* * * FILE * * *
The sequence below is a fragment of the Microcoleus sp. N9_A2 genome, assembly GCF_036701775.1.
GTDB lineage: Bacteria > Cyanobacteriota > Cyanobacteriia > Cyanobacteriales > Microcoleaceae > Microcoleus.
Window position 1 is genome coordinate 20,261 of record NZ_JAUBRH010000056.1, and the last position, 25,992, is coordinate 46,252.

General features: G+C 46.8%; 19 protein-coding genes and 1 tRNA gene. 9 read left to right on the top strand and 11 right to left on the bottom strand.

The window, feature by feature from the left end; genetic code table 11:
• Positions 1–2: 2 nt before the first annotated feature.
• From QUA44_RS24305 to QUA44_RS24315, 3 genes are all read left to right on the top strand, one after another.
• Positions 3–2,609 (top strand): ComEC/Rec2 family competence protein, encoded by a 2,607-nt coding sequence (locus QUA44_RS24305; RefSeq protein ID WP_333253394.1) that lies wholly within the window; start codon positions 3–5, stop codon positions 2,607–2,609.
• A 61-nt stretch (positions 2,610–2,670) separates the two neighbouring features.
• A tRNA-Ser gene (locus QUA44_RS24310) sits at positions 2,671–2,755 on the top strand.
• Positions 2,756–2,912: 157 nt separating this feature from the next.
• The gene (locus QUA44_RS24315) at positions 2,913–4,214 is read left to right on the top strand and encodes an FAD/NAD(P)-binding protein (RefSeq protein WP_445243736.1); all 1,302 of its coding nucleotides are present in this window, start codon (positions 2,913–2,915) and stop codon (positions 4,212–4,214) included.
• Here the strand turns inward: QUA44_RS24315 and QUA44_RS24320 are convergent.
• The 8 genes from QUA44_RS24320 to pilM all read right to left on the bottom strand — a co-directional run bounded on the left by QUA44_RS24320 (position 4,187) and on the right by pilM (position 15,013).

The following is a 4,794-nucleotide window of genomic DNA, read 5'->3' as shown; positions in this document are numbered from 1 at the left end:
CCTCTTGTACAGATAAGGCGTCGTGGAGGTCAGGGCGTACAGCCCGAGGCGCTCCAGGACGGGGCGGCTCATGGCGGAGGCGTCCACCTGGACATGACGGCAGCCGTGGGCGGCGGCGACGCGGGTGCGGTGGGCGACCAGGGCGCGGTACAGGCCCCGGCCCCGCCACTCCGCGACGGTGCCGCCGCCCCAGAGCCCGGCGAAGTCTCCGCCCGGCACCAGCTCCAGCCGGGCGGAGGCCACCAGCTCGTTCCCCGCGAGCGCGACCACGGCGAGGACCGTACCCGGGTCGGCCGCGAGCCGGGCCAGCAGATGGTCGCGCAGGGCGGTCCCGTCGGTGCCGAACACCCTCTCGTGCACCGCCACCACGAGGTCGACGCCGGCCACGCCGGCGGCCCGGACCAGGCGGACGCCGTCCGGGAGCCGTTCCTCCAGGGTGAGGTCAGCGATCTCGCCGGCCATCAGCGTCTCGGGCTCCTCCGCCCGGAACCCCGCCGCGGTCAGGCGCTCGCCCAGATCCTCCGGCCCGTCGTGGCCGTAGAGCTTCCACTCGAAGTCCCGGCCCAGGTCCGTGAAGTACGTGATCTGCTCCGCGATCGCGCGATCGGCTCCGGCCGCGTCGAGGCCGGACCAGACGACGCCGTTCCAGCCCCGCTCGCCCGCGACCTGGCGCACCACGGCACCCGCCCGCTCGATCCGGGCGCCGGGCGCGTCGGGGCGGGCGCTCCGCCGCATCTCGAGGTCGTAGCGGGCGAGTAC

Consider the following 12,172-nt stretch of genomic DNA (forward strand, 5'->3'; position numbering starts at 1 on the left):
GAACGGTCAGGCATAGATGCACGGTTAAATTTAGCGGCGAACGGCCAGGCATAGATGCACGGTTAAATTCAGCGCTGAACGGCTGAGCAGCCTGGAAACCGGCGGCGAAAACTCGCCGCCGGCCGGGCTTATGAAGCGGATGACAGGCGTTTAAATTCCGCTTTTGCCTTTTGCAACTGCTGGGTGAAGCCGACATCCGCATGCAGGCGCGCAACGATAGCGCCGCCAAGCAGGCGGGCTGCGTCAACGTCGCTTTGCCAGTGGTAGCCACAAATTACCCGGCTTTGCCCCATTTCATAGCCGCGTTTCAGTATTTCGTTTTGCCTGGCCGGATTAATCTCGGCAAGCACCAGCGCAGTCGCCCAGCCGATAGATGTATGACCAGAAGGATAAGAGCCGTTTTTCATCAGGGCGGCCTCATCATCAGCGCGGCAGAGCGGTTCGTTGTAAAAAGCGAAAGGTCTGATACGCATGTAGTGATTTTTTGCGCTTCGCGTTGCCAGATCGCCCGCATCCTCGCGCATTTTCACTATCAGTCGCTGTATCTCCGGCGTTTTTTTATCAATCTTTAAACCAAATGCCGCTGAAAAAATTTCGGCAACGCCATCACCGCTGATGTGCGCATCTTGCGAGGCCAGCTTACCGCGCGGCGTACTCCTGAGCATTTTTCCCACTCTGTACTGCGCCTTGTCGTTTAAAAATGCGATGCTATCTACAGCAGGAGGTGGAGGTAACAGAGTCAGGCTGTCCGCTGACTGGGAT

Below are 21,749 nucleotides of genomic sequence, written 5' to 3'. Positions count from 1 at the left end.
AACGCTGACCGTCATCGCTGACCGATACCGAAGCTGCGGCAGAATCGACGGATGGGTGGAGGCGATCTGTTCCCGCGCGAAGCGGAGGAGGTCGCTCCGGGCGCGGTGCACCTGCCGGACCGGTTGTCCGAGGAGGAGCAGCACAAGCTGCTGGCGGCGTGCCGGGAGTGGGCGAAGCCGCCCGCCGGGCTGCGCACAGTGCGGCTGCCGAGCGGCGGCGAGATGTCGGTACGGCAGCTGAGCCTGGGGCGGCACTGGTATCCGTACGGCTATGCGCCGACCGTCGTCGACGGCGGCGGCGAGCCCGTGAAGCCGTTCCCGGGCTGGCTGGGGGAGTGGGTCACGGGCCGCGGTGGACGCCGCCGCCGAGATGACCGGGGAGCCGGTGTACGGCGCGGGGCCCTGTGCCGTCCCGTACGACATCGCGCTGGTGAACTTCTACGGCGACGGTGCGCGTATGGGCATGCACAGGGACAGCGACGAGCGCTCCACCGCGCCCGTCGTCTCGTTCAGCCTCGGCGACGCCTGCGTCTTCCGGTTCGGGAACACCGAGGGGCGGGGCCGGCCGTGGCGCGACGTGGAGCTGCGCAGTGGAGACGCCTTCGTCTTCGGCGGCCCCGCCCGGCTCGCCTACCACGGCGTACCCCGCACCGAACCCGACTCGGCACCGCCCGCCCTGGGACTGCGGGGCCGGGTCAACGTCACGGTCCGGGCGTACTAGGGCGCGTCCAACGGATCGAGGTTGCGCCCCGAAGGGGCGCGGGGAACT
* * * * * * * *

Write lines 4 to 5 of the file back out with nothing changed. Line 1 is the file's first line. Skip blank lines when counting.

General features: G+C 46.8%; 19 protein-coding genes and 1 tRNA gene. 9 read left to right on the top strand and 11 right to left on the bottom strand.

The window, feature by feature from the left end; genetic code table 11: